Teenagers who end up addicted to illegal drugs often do so because they took opioid medications first. Experts believe that a number of prescription medications are the gateway to heroin addiction, and new studies have revealed that around three-quarters of teenage heroin addicts started taking prescription medication before turning to heroin.
The study, which was carried out by the New York University, gives credence to the belief that opioid medications prescribed by GPs often lead to addictions of illegal drugs.
Unaware of the Dangers
Teenagers take the drugs for a number of reasons, and they are often exposed to drugs and alcohol when they start high school. It may be that they are curious about drugs because of things they have been told by their peers, or they could be pressured into taking drugs or drinking alcohol by their friends. Whatever the reason, a large number of teenagers will be unaware of the dangers of taking opioid medications such as Oxycontin and Vicodin. These drugs can be found in the home, often prescribed to another member of the family. Teenagers are typically completely unaware that these pills can be addictive until it is too late.
Teenagers who begin taking opioid medications may quickly develop a dependency on these drugs. When they can no longer access this medication, they will move on to heroin, which offers the same effects.
According to Dr Joseph J Palamar, who co-authored the study, 12.4 per cent of students reported lifetime nonmedical opioid use and 1.2 per cent reported lifetime heroin use. As frequency of lifetime opioid use increased, so did the odds for reporting heroin use, with over three-quarters of heroin users reporting lifetime nonmedical opioid use.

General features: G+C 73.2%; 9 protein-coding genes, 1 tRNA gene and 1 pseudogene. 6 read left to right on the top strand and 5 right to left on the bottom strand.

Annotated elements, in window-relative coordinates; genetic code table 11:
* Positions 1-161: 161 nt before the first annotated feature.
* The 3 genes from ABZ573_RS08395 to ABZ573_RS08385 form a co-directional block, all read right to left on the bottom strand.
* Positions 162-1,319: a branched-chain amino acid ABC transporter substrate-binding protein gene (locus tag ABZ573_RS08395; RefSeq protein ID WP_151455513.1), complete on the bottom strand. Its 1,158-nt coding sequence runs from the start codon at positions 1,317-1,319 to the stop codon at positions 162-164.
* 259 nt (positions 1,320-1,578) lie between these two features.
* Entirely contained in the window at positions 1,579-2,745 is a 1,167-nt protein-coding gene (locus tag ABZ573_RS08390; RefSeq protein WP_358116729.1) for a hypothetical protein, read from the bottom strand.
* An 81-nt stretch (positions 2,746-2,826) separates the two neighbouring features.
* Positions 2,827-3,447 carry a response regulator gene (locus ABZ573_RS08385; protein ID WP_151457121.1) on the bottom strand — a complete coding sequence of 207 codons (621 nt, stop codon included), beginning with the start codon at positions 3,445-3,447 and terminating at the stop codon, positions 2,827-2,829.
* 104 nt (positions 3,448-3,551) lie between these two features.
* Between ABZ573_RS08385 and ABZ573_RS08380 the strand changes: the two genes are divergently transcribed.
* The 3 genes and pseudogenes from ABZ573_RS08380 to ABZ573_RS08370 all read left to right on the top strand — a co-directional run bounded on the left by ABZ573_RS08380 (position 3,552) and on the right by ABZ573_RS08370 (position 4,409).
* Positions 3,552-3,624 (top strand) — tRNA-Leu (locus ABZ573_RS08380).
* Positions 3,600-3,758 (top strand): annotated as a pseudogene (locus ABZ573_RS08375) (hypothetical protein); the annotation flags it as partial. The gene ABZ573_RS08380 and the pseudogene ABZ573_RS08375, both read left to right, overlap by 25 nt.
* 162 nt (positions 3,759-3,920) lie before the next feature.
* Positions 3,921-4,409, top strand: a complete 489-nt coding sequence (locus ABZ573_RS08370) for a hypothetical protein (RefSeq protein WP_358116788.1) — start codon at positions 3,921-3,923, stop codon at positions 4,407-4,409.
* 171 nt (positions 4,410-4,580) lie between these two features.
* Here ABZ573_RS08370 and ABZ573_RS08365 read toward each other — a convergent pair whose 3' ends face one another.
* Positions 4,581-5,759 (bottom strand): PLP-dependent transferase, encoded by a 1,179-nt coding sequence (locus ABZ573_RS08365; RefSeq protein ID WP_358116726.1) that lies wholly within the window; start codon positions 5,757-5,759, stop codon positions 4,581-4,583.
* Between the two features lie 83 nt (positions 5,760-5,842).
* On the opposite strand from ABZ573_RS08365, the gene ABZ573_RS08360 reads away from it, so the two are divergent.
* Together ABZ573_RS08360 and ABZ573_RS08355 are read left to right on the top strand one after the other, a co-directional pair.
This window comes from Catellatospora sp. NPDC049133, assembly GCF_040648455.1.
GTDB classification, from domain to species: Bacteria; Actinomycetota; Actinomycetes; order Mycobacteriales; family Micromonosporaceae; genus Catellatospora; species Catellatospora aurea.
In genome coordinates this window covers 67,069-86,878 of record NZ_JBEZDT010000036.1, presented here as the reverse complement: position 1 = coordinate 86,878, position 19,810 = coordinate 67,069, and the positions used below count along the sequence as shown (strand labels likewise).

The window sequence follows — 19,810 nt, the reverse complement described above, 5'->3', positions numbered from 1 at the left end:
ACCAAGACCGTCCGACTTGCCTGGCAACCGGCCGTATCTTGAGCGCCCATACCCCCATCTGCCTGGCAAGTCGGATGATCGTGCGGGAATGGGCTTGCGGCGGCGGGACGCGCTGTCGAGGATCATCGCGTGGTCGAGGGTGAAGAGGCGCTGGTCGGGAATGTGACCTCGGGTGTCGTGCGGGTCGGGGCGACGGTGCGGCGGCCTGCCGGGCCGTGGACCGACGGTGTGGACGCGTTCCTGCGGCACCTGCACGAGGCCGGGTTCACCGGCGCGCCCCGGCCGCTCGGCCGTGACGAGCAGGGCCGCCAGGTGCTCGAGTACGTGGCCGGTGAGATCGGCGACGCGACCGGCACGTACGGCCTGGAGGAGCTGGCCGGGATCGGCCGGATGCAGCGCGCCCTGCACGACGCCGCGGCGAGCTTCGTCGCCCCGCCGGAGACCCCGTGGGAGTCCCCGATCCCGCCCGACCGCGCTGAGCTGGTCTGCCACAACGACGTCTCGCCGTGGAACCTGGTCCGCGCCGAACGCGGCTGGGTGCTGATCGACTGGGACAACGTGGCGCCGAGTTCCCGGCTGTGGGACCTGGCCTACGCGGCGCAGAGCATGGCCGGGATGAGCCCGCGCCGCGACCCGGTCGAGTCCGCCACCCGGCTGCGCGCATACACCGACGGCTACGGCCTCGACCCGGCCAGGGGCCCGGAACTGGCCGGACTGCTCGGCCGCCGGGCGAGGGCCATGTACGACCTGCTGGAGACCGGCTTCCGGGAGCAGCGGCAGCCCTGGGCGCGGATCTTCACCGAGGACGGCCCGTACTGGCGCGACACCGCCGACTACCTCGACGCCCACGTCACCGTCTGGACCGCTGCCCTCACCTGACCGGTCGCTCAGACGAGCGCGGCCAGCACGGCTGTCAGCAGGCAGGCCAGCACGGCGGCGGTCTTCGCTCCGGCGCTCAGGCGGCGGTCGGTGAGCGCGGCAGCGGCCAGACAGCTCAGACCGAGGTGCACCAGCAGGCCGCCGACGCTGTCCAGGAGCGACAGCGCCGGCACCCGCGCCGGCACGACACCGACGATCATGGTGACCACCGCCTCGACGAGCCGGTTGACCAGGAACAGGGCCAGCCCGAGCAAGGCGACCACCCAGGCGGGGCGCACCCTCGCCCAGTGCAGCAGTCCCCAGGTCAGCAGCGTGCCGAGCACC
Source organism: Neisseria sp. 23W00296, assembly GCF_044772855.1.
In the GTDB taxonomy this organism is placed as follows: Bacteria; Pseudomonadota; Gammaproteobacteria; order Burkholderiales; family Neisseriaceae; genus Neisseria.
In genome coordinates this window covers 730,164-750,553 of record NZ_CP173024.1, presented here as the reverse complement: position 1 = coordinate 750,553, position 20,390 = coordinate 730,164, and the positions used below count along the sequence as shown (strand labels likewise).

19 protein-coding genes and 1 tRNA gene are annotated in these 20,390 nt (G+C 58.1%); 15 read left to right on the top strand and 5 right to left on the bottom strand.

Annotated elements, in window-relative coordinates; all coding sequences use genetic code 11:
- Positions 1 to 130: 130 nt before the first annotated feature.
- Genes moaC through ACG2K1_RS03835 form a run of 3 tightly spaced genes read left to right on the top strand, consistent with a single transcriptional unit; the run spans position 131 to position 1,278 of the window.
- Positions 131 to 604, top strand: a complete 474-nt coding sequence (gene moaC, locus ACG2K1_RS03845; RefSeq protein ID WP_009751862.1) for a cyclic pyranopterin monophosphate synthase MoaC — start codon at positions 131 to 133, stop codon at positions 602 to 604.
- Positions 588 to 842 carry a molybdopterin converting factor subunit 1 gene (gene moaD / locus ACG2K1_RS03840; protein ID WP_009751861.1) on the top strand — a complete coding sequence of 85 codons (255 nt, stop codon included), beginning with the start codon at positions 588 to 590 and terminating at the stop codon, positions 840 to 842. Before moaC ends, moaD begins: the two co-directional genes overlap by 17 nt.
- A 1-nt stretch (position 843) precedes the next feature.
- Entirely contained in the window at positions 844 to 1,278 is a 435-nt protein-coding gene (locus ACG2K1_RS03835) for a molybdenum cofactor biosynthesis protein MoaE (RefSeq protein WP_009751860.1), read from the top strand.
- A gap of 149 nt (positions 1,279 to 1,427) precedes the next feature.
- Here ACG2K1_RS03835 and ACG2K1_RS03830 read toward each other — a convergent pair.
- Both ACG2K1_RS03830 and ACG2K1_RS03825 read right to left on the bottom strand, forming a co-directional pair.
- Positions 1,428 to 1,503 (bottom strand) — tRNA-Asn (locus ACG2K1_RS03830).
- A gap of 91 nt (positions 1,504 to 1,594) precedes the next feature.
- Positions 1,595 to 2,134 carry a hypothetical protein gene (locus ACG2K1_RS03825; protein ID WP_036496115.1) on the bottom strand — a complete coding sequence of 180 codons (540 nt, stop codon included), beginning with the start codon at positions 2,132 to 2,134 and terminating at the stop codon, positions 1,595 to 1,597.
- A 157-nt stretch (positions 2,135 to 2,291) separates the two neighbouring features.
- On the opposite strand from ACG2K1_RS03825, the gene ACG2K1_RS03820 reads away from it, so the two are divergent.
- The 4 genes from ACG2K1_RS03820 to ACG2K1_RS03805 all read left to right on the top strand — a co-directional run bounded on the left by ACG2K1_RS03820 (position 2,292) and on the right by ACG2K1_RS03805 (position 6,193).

The study looked at the data that is collected annually by Monitoring the Future with around 15,000 students surveyed each year. Data from 2009-2013 was investigated by Dar Palamar and his team, and they found that around 23.2 per cent of students who had used opioids more than forty times had also used heroin.
Hispanic and black students were less likely to use prescription opioids than white students. The study also found that females and students living with two parents were less likely to use opioids and heroin.
However, although Hispanic and black students were less likely to use opioids, they were more liable to use heroin without ever having used opioids.
Dr Pedro Mateu-Gelabert, who co-authored the study, said, This suggests that it is primarily the white students who may be transitioning from pill use to heroin.
Researchers reported that many of the teenagers who abuse opioids are unaware of the damage they can do, and many admitted to not believing warnings about the dangers because they are told that all drugs can ruin their lives. The reality is that abusing opioid medications can lead to dependence, addiction, and, often, overdose.
Dangers of Teenage Addiction
Teenagers who take drugs at a young age are at risk of developing addictions in later life, which could damage their health and their relationships. Students who become dependent on drugs could find that their chances of achieving the grades they want are severely hampered.
It is vital, therefore, that those in danger of developing an addiction, or those who are already in the grips or an addiction, get the help they need immediately. Here at Rehab Helper, we offer advice and support to those suffering from all types of addiction. We are also here to assist family members of a loved one with addiction and can provide information on where to get help. If you or someone you love is suffering from addiction, call Rehab Helper today for advice and support.